• January 29 – Andy Harrington, 75, minor league infielder between 1925 and 1942, who made one appearance in the majors, going hitless in one at bat as a pinch hitter for the Detroit Tigers on April 18, 1925

February[edit]

  • February 1 – Milt Byrnes, 62, outfielder in 390 career games for 1943–1945 St. Louis Browns; member of 1944 American League champions, the only St. Louis-based team to conquer the Junior Circuit
  • February 7 – Warren Giles, 82, Hall of Fame baseball executive; president of the National League from 1951 to 1969; previously, general manager of the Cincinnati Reds from 1937 to 1951; father of longtime executive Bill Giles
  • February 8 – Alex Gaston, 85, catcher for the New York Giants (1920–1923) and Boston Red Sox (1926 and 1929) who got into 215 major-league games; brother of pitcher Milt Gaston, whose no-hitter Alex broke up with a seventh-inning single on September 12, 1926
  • February 8 – Art Williams, 44, the first black umpire in the National League, working from 1972 to 1977 including the 1975 NLCS
  • February 12 – Bill Vargus, 79, southpaw hurler for 1925–1926 Boston Braves, appearing in 15 games
  • February 26 – Forrest Thompson, 60, left-handed pitcher who worked in 55 career games for the Washington Senators (1948–1949)

March[edit]

  • March 2 – Dale Alexander, 75, first baseman who batted .331 in five seasons with the Tigers and Red Sox, winning the 1932 batting title, before an injury ended his career; later a longtime scout
  • March 23 – Don Osborn, 70, longtime minor league pitcher and manager who served three terms as pitching coach of the Pittsburgh Pirates between 1963 and 1976; member of 1971 World Series champions
  • March 29 – Luke Easter, 63, first baseman in the Negro leagues, then with Cleveland Indians (1949–1954); slugged 86 home runs with 307 RBI over his first three full MLB seasons (1950–1952); spent one season, 1969, as Cleveland's hitting coach
  • March 31 – Bob Schultz, 55, left-handed pitcher who worked in 65 games over four big-league campaigns with the Chicago Cubs (1951–1953), Pittsburgh Pirates (1953) and Detroit Tigers (1955)

April[edit]

  • April 3 – Harry Simpson, 53, outfielder and first baseman who led the AL in triples twice during his eight-year career with five clubs between 1951 and 1959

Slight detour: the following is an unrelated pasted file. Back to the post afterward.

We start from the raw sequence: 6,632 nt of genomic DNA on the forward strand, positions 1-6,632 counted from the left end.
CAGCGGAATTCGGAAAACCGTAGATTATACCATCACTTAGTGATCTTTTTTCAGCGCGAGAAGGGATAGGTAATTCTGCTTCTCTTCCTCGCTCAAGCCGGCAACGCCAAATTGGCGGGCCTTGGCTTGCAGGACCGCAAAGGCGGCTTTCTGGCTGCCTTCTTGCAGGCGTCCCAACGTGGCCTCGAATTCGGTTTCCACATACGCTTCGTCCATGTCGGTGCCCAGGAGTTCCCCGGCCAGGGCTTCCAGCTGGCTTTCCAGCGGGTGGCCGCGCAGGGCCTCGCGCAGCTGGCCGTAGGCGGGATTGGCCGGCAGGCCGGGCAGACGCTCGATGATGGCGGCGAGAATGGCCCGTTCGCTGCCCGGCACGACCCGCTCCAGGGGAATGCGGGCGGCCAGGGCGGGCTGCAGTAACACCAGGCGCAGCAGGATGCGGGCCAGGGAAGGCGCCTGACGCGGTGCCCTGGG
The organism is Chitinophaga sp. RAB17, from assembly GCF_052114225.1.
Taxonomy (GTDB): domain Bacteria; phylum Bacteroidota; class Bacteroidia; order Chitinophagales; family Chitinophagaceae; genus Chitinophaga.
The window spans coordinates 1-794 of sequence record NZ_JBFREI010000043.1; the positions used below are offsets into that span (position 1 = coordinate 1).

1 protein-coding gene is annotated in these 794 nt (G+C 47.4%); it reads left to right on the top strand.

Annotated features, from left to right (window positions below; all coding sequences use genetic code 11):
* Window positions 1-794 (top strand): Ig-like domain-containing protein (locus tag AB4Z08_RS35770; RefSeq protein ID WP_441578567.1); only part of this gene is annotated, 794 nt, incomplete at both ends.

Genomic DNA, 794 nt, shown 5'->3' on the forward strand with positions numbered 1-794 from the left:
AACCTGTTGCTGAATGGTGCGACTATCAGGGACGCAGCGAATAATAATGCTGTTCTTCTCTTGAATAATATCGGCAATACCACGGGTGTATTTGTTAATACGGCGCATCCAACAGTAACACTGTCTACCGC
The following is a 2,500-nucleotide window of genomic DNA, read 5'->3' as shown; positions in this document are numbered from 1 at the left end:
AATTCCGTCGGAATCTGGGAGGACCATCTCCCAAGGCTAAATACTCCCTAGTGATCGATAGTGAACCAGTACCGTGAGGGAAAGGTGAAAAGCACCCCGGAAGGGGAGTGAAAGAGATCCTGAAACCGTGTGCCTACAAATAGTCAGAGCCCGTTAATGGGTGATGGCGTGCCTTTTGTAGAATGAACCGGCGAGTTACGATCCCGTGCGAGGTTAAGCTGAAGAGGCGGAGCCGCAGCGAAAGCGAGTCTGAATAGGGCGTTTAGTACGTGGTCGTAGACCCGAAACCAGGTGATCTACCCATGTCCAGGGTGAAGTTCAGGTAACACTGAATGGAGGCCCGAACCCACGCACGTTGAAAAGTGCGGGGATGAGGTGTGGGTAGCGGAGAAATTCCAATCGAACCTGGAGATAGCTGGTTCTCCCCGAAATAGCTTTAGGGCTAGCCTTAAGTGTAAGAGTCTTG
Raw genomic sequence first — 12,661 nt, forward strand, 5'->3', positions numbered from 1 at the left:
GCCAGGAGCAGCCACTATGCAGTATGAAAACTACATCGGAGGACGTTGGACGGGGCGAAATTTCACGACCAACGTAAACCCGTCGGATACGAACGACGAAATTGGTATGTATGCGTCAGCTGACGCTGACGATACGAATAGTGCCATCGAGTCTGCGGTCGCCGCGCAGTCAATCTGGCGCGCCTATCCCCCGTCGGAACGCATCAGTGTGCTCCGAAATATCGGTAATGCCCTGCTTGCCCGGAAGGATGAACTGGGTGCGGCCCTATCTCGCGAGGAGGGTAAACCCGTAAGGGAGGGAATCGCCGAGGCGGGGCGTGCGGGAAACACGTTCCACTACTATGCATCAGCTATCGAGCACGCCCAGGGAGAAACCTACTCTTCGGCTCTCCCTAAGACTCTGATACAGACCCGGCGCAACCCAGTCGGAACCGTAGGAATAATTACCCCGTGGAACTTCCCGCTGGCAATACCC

• April 6 – Al Evans, 62, catcher in 704 games in a dozen MLB seasons, 11 of them for the Washington Senators (1939–1942 and 1944–1950); later a minor league manager
  • April 6 – Rudy Kallio, 86, pitcher who hurled in 49 contests for the Detroit Tigers (1918–19) and Boston Red Sox (1925); later a coach for Triple-A Portland Beavers and scout for the Chicago Cubs
  • April 11 – Eddie Wilson, 69, outfielder who was hitting .347 in 52 games as a rookie for 1936 Brooklyn Dodgers when his skull was fractured by a beanball, August 26; returned to Dodgers in 1937 but only played in 36 more games, and spent the rest of his 13-year career in the minors, retiring in 1941
  • April 12 – Sam Edmonston, 95, Washington Senators pitcher who logged three innings in his only big-league game, on June 24, 1907 against Philadelphia; at his death, the oldest living former MLB player
  • April 13 – Frankie Kelleher, 62, outfielder in 47 games for 1942–1943 Cincinnati Reds; became mainstay of the minor-league Hollywood Stars, playing ten seasons for them (1944 and 1946–1954) and earning a spot in the Pacific Coast League Hall of Fame
  • April 18 – Lindsay Deal, 67, pinch hitter and outfielder who made it into four games for the 1939 Brooklyn Dodgers
  • April 21 – Cliff Bolton, 72, lefty-swinging catcher and pinch hitter for the Washington Senators (1931, 1933–1936 and 1941) and Detroit Tigers (1937); batted .410 in a part-time role for 1933 American League champions (.429 as a pinch hitter) and .291 lifetime with 280 hits in 335 career MLB games
  • April 27 – Jim Mooney, 72, left-handed hurler who worked in 92 games for the New York Giants and St. Louis Cardinals from 1931 to 1934; member of 1934 World Series champion "Gashouse Gang" Cardinals; longtime college baseball coach
  • April 29 – John Allyn, 61, Chicago business executive involved in ownership of the White Sox from 1961 until his death; co-owner (with his brother Arthur Jr.) from 1961–1969, owner and club president from 1969–1975, and minority owner and member of Bill Veeck's syndicate since 1975
  • April 30 – Wally Kopf, 79, third baseman and second baseman who appeared in two career games for 1921 New York Giants; brother of Larry Kopf

May[edit]

  • May 3 – Tom Jenkins, 81, outfielder who appeared in 171 total games for the Boston Red Sox, Philadelphia Athletics and St. Louis Browns over six seasons between 1925 and 1932
  • May 5 – Bill Lucas, 43, general manager of the Atlanta Braves since September 1976 and the first African-American general manager in MLB history; previously, a player and executive in the Braves' organization since 1957
  • May 6 – Al "Ace" Elliott, 81, first baseman in 63 total games for 1923–1924 Chicago Cubs
  • May 6 – Charlie Ripple, 56, left-handed pitcher who worked in 11 games in three brief stints with the 1944–1946 Philadelphia Phillies
  • May 6 – Bunny Roser, 77, outfielder in 32 games for the 1922 Boston Braves